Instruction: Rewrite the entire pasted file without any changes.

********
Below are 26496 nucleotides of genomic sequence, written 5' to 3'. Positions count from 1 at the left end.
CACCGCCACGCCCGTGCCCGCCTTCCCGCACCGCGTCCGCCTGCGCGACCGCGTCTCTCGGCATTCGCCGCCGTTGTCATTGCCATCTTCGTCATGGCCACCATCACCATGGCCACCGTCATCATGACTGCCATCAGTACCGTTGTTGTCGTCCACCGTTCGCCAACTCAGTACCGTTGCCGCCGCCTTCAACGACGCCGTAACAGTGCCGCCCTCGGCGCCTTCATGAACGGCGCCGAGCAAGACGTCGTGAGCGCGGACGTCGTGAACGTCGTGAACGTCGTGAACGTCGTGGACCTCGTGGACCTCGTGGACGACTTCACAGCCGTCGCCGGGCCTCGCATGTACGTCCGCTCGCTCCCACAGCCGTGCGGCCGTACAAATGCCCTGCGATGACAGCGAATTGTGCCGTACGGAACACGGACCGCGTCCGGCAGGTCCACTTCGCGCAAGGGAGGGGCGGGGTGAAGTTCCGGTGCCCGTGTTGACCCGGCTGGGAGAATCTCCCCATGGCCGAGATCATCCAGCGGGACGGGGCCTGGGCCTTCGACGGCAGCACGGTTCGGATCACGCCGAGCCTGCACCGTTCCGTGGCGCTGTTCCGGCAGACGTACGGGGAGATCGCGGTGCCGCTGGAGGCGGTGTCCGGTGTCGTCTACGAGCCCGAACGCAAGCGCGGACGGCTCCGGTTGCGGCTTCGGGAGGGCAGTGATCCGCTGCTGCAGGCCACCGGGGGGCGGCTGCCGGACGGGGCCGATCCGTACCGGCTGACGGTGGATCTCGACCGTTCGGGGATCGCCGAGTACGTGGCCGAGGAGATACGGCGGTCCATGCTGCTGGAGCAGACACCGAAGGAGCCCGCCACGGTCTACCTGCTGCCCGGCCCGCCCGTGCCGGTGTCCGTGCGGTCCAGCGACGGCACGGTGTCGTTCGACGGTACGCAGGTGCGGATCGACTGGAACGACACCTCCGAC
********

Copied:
Below are 26496 nucleotides of genomic sequence, written 5' to 3'. Positions count from 1 at the left end.
CACCGCCACGCCCGTGCCCGCCTTCCCGCACCGCGTCCGCCTGCGCGACCGCGTCTCTCGGCATTCGCCGCCGTTGTCATTGCCATCTTCGTCATGGCCACCATCACCATGGCCACCGTCATCATGACTGCCATCAGTACCGTTGTTGTCGTCCACCGTTCGCCAACTCAGTACCGTTGCCGCCGCCTTCAACGACGCCGTAACAGTGCCGCCCTCGGCGCCTTCATGAACGGCGCCGAGCAAGACGTCGTGAGCGCGGACGTCGTGAACGTCGTGAACGTCGTGAACGTCGTGGACCTCGTGGACCTCGTGGACGACTTCACAGCCGTCGCCGGGCCTCGCATGTACGTCCGCTCGCTCCCACAGCCGTGCGGCCGTACAAATGCCCTGCGATGACAGCGAATTGTGCCGTACGGAACACGGACCGCGTCCGGCAGGTCCACTTCGCGCAAGGGAGGGGCGGGGTGAAGTTCCGGTGCCCGTGTTGACCCGGCTGGGAGAATCTCCCCATGGCCGAGATCATCCAGCGGGACGGGGCCTGGGCCTTCGACGGCAGCACGGTTCGGATCACGCCGAGCCTGCACCGTTCCGTGGCGCTGTTCCGGCAGACGTACGGGGAGATCGCGGTGCCGCTGGAGGCGGTGTCCGGTGTCGTCTACGAGCCCGAACGCAAGCGCGGACGGCTCCGGTTGCGGCTTCGGGAGGGCAGTGATCCGCTGCTGCAGGCCACCGGGGGGCGGCTGCCGGACGGGGCCGATCCGTACCGGCTGACGGTGGATCTCGACCGTTCGGGGATCGCCGAGTACGTGGCCGAGGAGATACGGCGGTCCATGCTGCTGGAGCAGACACCGAAGGAGCCCGCCACGGTCTACCTGCTGCCCGGCCCGCCCGTGCCGGTGTCCGTGCGGTCCAGCGACGGCACGGTGTCGTTCGACGGTACGCAGGTGCGGATCGACTGGAACGACACCTCCGAC